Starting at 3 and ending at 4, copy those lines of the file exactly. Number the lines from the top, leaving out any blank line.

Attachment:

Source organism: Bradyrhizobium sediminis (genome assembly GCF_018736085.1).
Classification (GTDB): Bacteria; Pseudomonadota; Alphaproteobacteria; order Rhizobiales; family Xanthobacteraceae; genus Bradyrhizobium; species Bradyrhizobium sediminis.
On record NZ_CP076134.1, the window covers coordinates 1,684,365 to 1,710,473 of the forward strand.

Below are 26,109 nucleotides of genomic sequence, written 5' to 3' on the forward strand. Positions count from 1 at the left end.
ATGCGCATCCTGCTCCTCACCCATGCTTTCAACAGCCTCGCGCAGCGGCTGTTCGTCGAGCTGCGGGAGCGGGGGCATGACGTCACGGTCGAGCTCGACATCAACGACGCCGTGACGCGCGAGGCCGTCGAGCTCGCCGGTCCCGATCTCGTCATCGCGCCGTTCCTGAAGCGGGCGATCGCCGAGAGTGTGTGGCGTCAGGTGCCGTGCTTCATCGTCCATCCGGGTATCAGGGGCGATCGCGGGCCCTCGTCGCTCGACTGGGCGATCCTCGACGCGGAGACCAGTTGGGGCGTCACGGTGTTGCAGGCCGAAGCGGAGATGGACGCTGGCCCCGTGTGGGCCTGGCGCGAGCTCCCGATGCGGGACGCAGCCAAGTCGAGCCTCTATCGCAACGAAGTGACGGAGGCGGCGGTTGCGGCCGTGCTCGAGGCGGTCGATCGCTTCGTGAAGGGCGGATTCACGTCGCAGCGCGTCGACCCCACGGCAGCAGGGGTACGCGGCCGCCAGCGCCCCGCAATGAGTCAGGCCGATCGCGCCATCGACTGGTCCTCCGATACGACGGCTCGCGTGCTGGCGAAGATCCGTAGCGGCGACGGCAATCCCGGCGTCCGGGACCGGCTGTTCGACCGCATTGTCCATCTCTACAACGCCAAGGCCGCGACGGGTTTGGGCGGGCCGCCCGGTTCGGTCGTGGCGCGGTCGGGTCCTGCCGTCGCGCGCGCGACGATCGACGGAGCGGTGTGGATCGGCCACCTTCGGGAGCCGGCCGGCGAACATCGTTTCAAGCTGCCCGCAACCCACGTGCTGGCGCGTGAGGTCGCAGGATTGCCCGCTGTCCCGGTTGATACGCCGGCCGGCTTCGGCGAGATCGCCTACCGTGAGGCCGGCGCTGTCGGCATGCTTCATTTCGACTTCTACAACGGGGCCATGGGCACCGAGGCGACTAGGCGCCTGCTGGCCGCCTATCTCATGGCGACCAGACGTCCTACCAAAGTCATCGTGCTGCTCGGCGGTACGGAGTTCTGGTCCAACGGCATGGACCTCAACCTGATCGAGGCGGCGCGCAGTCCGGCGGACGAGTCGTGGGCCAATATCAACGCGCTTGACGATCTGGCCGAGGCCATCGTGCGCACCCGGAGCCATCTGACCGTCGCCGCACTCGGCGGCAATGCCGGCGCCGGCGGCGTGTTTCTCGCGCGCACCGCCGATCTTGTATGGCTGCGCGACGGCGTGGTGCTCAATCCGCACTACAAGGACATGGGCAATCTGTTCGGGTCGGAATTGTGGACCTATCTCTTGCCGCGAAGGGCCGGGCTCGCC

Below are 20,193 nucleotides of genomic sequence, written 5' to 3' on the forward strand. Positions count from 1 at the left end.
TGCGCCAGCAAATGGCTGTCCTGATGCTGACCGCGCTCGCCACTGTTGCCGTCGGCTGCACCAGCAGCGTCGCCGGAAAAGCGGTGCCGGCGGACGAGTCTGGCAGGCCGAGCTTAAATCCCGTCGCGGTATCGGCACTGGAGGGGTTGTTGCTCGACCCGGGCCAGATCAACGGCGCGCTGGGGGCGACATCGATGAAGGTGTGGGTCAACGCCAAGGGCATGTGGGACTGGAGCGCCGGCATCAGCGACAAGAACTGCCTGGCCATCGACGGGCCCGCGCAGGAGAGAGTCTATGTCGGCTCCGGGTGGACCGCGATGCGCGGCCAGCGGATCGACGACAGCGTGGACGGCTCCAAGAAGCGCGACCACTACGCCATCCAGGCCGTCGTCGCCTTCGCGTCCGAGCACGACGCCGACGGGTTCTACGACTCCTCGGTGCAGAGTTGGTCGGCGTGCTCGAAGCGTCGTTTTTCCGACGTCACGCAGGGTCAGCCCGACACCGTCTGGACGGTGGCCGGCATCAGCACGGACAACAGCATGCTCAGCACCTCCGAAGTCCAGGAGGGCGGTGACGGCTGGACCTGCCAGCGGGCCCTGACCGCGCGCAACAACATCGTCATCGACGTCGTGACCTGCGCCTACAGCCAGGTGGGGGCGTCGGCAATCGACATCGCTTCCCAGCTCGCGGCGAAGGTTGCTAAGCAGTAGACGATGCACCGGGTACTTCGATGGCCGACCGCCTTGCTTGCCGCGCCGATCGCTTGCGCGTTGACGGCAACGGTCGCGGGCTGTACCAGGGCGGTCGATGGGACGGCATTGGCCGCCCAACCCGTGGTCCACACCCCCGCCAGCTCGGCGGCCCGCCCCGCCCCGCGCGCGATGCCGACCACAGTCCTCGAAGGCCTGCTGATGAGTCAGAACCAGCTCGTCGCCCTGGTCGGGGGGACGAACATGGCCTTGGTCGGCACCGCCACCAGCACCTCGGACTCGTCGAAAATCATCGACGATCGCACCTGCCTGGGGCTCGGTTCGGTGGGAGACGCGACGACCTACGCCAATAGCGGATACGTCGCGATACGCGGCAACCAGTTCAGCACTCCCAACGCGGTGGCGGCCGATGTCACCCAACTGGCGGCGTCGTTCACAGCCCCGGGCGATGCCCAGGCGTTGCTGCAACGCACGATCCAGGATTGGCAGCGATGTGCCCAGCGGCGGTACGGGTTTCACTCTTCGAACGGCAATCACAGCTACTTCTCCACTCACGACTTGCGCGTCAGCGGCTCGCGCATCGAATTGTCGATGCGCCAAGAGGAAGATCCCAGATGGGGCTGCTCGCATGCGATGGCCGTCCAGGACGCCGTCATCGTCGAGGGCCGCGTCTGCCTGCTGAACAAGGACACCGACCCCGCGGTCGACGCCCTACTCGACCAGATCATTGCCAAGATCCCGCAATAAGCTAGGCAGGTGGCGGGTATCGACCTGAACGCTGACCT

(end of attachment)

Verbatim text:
On record NZ_CP076134.1, the window covers coordinates 1,684,365 to 1,710,473 of the forward strand.

Below are 26,109 nucleotides of genomic sequence, written 5' to 3' on the forward strand. Positions count from 1 at the left end.